Goldman Sachs: The Third Wave of the Financial Crisis Is Upon Us
This article was written by Joshua Krause and originally published at The Daily Sheeple.
These days it seems like there is a never-ending stream of dire predictions for the United States and the global economy. Many of them have merit of course, since the fundamentals of our economy are being held together by little more than duct tape and string. However, any prediction that suggests that the system is going to come crashing down at a moments notice, is hard take seriously. It’s certainly a possibility, but it’s not the most plausible end to our way of life.
In reality, our society enduring a long-term collapse that may take decades to fully develop. There will be moments of rapid decline, much like the financial collapse of 2008, but overall we seem to be falling on a long trajectory.
Goldman Sachs admitted as much this week when their top analysts claimed that the third wave of the financial collapse of 2008, is rapidly approaching. Aside from how weird it is to hear a major financial institution admit that the crash of 2008 never ended, a fact that Austrian economists, conservatives, and libertarians have been saying for years, they also admitted that debt will be at the root of the approaching crisis.
This wave is characterised by rock-bottom commodities prices, stalling growth in China and other emerging-markets economies, and low global inflation, Goldman Sachs analysts led by Peter Oppenheimer said in a big-picture note.
This triple whammy has its roots in the response to the first two waves of crisis — the banking collapse and European sovereign-debt crisis — and it is all part of the so-called debt supercycle of the past few decades.
Central banks all rushed to lower interest rates in response to the first two debt-fueled crises, encouraging investors to lend in emerging markets such as China for a decent return.
Now that interest rates are looking as if they might go up, lenders are heading for the exits and investors are pulling out of commodities, which are closely linked to the fate of the emerging economies.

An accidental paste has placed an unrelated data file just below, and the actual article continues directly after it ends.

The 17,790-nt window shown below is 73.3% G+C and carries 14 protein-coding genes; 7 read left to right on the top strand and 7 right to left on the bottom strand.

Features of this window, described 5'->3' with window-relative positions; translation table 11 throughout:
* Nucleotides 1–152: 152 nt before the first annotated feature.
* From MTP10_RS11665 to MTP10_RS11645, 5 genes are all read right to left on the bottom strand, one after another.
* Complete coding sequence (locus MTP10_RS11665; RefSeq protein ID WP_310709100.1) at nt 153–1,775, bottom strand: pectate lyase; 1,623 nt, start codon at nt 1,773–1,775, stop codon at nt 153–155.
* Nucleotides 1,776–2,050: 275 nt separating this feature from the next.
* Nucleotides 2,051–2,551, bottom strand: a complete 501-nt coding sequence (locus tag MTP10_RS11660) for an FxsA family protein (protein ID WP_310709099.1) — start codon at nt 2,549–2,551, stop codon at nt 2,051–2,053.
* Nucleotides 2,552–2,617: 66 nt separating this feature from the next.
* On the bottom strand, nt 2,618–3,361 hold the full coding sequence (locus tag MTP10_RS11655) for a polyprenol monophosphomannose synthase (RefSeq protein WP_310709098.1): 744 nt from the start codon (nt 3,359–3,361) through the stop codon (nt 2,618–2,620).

And Goldman Sachs isn’t the only establishment institution to suggest that something big is on the way. Even Bloomberg thinks that we’re about take a plunge into another recession.
Bloomberg’s new survey of economists’ recession expectations picked up for the first time in 14 months on Friday. Economists were asked the likelihood of a recession in the next 12 months, and the median came in at 15%, the highest since October 2013.
“We tend to have recessions every seven years, more or less in the United States, since World War II,” David Rubenstein, CEO of The Carlyle Group, told Bloomberg TV. “So at some point in the next year or two or three, you can expect a recession.”
But as Goldman Sachs admitted, the financial crisis of 2008 never ended, so we’re not really entering another recession. We’re merely passing an additional stage of a single crisis, because nothing we’ve done for the past 7 years has solved our problems. We’ve shuffled money around to different corners of the global economy, we’ve buried ourselves in more debt to keep our economy afloat, and we’ve bailed out the companies that helped caused the problem in the first place (including Goldman Sachs).
We don’t have what you would call a ‘healthy economy,’ which would be able to hold itself together when faced with the natural ebbs and flows of the marketplace. We have a ramshackle economy that is running on nothing but fumes and prayers. And soon we’ll find out how much life is left in this crumbling system, when the next wave of the financial collapse arrives.
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